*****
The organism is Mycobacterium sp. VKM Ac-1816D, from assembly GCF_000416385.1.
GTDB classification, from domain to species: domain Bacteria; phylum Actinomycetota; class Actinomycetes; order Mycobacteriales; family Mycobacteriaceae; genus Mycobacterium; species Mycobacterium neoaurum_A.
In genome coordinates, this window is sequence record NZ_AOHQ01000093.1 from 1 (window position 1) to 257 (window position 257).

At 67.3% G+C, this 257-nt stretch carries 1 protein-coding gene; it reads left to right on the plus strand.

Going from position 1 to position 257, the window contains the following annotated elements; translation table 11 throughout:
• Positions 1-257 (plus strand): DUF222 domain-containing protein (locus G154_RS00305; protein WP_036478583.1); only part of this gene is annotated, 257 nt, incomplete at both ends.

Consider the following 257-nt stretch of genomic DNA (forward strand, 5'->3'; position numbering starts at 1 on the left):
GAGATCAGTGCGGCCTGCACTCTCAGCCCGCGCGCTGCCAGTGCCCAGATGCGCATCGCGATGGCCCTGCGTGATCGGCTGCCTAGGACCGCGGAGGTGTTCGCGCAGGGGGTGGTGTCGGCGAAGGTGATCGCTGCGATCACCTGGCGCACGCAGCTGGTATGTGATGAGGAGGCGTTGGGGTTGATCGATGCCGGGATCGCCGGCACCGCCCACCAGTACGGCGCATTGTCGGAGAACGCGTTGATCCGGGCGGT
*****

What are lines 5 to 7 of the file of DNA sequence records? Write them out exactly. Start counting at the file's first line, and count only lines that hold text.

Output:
Going from position 1 to position 257, the window contains the following annotated elements; translation table 11 throughout:
• Positions 1-257 (plus strand): DUF222 domain-containing protein (locus G154_RS00305; protein WP_036478583.1); only part of this gene is annotated, 257 nt, incomplete at both ends.

Consider the following 257-nt stretch of genomic DNA (forward strand, 5'->3'; position numbering starts at 1 on the left):